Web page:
The Australian Alert Service is the weekly publication of the Australian Citizens Party.
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27 October 2021
Vol. 23 No. 43
27 Oct.—The new inquiry into the Sterling First collapse, and the role of the Australian Securities and Investments Commission (ASIC), has already started revealing important information, and signs of panic in the government.
On 21 October, the day after the Senate endorsed Labor Senator Louise Pratt’s motion for an inquiry, Senator Pratt moved an Order for Production of Documents motion, requiring:
“That there be laid on the table by the Minister for Superannuation, Financial Services and the Digital Economy, by no later than midday on Tuesday, 26 October 2021, the internal review of ASIC’s handling of the Sterling Group produced by a litigation counsel in the chief legal office which contains a factual analysis of the work undertaken by the relevant ASIC business units in relation to Sterling Group.”
The Minister in question is “Senator for Bankers” Jane Hume, with whom the Citizens Party has clashed repeatedly over her protection of the banks and financial schemers. The government objected to this motion, but it also passed, giving the government until yesterday, 26 October, to produce its internal review of ASIC’s disastrous handling of the Sterling case.
Surprise, surprise, on Tuesday the document wasn’t forthcoming. Instead, Senator Hume offered the excuse that ASIC had identified four documents in response to the order, but that: “ASIC note the disclosure of these documents may damage the personal reputation and privacy of persons named in them, and may prejudice (i) ASIC’s investigation; (ii) any future prosecutions of breaches of the law; and (iii) the fair trial or impartial adjudication of any future prosecution.”
(This is a feeble excuse that Senator Rex Patrick had already demolished last week when the government voiced the same objection to Senator Pratt’s motion. Senator Patrick said: “Responding to the minister—just because ASIC is conducting an investigation into something doesn’t absolve the Senate from its responsibility to oversight [sic] government. Secondly, in relation to prejudicing the potential litigation, nothing tabled in the Senate can be adduced in evidence in a court. The threshold for prejudicing judicial proceedings is in fact ‘substantially prejudice’. So, unless that’s made out properly, the order should be complied with.”)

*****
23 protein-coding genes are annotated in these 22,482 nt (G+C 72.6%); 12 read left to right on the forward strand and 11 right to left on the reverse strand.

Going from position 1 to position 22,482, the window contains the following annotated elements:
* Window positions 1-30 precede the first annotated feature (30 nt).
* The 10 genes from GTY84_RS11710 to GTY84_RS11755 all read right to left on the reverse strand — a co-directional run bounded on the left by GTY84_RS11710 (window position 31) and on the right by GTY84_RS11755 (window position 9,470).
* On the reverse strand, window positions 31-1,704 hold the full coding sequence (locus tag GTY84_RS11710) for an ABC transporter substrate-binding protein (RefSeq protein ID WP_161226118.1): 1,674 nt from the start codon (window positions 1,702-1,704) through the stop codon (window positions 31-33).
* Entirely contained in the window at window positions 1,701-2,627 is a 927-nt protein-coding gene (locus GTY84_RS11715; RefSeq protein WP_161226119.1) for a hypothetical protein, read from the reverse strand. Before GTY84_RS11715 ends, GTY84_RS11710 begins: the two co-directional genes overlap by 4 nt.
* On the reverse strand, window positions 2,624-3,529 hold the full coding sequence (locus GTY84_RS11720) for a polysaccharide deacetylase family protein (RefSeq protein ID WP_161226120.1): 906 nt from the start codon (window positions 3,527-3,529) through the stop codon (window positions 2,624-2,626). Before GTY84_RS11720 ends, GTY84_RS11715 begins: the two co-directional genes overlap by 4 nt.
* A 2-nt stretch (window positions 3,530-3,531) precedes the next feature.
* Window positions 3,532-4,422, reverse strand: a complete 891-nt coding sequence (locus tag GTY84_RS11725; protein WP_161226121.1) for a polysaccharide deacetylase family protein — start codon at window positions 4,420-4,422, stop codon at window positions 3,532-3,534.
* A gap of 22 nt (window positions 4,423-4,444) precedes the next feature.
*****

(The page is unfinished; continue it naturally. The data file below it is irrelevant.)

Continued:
Despite Senator Hume’s excuse, accompanied by a demand for more time, her letter did reveal new information about ASIC’s investigation of Sterling First, which was that “a brief of evidence was delivered to the Commonwealth Director of Public Prosecutions (DPP) on 15 October 2021”.
This is an extraordinary admission. The Sterling victims have suffered the mental anguish of financial ruin and imminent eviction for more than two years, and in that time have received no support from ASIC whatsoever. ASIC has revealed very little information, has made myriad excuses for its failings, and the victims didn’t even know the status of any ASIC investigation. However, we now see that within weeks of the Sterling First victims ramping up their campaign with the support of the Citizens Party, by flooding Senators with calls for an inquiry, holding a protest rally on the steps of WA’s State Parliament, and Senator Pratt announcing on ABC 7.30 on 7 October that she was calling for an investigation, ASIC suddenly got its act together and submitted a brief of evidence to the Commonwealth DPP. ASIC and the government would never admit they have responded to public pressure, so we can’t know for certain, but we can be suspicious that this step towards justice has only happened under the pressure of public scrutiny from this campaign. It’s a great development, but it’s an indictment of the system that it takes such pressure for the responsible authorities to do their job!
Nevertheless, it’s more evidence that the momentum on this issue is virtually unstoppable. We now have an inquiry that can open the book on the way ASIC protects the corrupt vested interests in the financial system, not the people—another step towards a national bank that can serve the people.
In this issue:
- Victory in fight for Senate inquiry into Sterling First and ASIC—now let’s make it work!
- Ideology no substitute for traditional banking
- One year since the infamous ambush of Christine Holgate
- A member of the Parliamentary body that oversees intelligence agencies lends support to anti-China campaign
- Media claims don’t hold up in court
- USPS launches pilot for postal banking, ‘an idea that won’t go away’
- British, Irish post office deals with banks—next stop post bank?
- COVID ‘lab leak’ boosters grasp at straws
- Will new Cold War doom Afghanistan?
- ASIC/Sterling in the spotlight!
- ‘Sterling First’ drama ignites in the Senate: Victory for the victims of Sterling
- Restoring faith in humanity, one person at a time
- ALMANAC: The lessons of Leibniz and Confucian China for today - Part 1 of 3